Apr. 28, 2022
Long-term Investment: New Health Sciences Building Part of Science Neighborhood
The grand opening of the Central Washington University Health Sciences Building will mark the completion of not just the building itself, but of the entire CWU science neighborhood — a plan that has been in motion for the past 20 years at the university.
The investment in the neighborhood was over $300 million in science, technology, education and math (STEM) education, which was completed through the combined effort of many, both at CWU and the local community. The neighborhood is made up of six buildings, Science, Hogue, Dean, Discovery, Samuelson and the new Health Sciences.
CWU President Emeritus James Gaudino said the goal to create a state-of-the-art science neighborhood was the brainchild of his predecessor, President Jerilyn McIntyre and was inherited by Gaudino, who worked on it during his 12 years in office.
The project was finished during the tenure of the current CWU President, Jim Wohlpart.
“I’m proud of my contribution, but it is a team effort,” Gaudino said. “One person, regardless of what position they may occupy, does not get something like this done. It really does take the entire community.”
THE NEW FACILITY
Gaudino said the opening of the new facility has provided CWU with state-of-the-art equipment and technology that is currently unmatched anywhere in the nation. This opinion was backed up by Drs. Robert and Kelly Pritchett, both professors working in the new building.
“You would be hard-pressed to find another health science building as well equipped as this one,” Robert Pritchett said.
According to Dawn Alford with CWU Public Affairs, the construction costs for the new facility were around $60 million — $8 million of which was spent just on the technology and equipment. This equipment includes a cadaver lab, an ambulance simulator, food science and nutrition labs, exercise science equipment and an environmental chamber that can simulate altitudes and temperatures. This technology is just a few of the equipment available to students and staff in the new facility.
The building itself provides a better learning environment for students studying these sciences. For example, CWU had a cadaver lab before this building, but it was not nearly the quality of the new one.
Second-year graduate student Jessy Moore said the old cadaver lab was located in a standard classroom in Purser Hall that had been transformed into what they needed. The new lab has better technology in lighting, HD cameras, windows, space and ventilation. Cadavers have an odor from the embalming process. Moore said the old lab would get stuffy with the fumes, but the new ventilation equipment cycles the entire room’s air out 14.6 times a day.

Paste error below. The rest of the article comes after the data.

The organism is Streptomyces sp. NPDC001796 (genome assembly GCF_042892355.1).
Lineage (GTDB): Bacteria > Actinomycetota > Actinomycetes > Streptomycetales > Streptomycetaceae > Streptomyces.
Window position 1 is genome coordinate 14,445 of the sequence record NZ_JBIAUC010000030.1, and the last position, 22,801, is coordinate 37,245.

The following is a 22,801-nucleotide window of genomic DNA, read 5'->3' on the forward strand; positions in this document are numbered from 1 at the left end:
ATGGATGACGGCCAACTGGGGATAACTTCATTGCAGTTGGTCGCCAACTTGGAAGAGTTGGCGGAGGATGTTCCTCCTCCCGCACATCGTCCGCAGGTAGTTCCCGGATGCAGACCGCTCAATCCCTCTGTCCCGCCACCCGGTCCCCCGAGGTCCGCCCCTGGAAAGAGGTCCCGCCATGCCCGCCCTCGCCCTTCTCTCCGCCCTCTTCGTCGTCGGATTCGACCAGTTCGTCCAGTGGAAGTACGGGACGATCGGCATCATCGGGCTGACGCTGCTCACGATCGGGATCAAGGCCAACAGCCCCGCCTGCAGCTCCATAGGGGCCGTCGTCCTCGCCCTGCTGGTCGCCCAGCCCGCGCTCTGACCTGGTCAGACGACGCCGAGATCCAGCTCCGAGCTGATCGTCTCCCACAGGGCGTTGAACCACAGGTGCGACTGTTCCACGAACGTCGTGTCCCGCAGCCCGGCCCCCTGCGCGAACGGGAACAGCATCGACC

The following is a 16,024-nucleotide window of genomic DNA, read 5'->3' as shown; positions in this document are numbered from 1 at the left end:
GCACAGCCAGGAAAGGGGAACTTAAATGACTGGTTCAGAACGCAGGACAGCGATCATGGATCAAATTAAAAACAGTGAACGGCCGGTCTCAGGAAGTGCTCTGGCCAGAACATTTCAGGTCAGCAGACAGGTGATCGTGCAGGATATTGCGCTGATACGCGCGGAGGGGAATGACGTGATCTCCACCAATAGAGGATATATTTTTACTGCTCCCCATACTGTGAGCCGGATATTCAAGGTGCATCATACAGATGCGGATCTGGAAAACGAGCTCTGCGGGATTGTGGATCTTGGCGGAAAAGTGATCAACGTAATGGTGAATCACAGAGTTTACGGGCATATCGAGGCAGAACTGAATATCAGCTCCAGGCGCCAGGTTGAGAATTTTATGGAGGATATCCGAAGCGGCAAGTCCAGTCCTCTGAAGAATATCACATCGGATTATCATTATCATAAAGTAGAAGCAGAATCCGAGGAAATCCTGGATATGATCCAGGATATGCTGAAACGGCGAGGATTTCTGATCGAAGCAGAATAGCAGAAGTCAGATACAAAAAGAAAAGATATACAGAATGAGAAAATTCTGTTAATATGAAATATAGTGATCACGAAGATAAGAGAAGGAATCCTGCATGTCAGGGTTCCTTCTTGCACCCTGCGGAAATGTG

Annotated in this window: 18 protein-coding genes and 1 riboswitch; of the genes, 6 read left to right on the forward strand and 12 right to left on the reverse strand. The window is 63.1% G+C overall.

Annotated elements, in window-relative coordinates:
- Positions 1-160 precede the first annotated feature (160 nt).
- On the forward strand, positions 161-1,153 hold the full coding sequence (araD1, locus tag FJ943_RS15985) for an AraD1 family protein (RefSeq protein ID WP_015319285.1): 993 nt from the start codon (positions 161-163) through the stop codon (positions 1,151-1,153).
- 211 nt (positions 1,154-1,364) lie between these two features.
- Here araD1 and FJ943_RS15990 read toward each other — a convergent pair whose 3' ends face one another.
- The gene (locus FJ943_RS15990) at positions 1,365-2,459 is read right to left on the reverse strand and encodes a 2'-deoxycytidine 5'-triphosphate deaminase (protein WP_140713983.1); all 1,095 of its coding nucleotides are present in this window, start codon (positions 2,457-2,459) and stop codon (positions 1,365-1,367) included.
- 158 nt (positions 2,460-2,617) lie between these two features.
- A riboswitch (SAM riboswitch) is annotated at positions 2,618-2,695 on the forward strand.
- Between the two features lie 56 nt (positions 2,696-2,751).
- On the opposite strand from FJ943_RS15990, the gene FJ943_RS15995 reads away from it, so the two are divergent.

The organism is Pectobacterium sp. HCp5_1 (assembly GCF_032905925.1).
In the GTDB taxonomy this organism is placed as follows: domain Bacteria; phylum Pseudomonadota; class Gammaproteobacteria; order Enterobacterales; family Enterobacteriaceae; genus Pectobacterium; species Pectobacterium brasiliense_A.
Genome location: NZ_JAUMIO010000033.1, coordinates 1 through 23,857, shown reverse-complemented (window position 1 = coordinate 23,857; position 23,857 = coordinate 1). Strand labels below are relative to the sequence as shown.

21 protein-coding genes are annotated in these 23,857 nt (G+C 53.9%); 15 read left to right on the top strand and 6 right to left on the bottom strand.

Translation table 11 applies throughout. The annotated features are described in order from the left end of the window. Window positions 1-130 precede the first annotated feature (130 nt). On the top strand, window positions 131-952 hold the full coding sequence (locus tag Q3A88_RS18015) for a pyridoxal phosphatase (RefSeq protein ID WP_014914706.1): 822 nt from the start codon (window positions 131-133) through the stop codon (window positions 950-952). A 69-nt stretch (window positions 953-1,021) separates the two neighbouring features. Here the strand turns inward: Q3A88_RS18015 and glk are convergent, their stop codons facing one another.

Another graduate student, Chicano Mortimer, is using the new equipment in her thesis project. She will be analyzing the relationships between the diaphragm and pulmonary factions using ultrasound technology. This was not something that would have been possible for her before the new facility and the equipment that came with it.
ALL UNDER ONE ROOF
A strong benefit of the new facility is putting all related students and professors in one building. Ethan Bergman, Chair of Health Sciences said he constantly sees his students using the study areas in the building, and he can accidentally bump into his students in the hall, and thus get to know them better.
“Last quarter especially, we had classes in Purser Hall, Dean, Samuelson, labs in the Psych Building, Farrell Hall and so we are running around not just for class but for our graduate assistant assignments,” Mortimer said. “It was cumbersome to be walking around all over campus. Now everything is just here.”
THE GRAND OPENING
Despite the grand opening of Health Sciences being scheduled for Friday, the building has been teaching students for the last five weeks. The event Friday is a ceremonial ribbon cutting and a guided tour of the facility. It will also be a groundbreaking ceremony for an expanded Health Education Project.
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Story published by Jack Belcher at the Daily Record, April 28, 2022.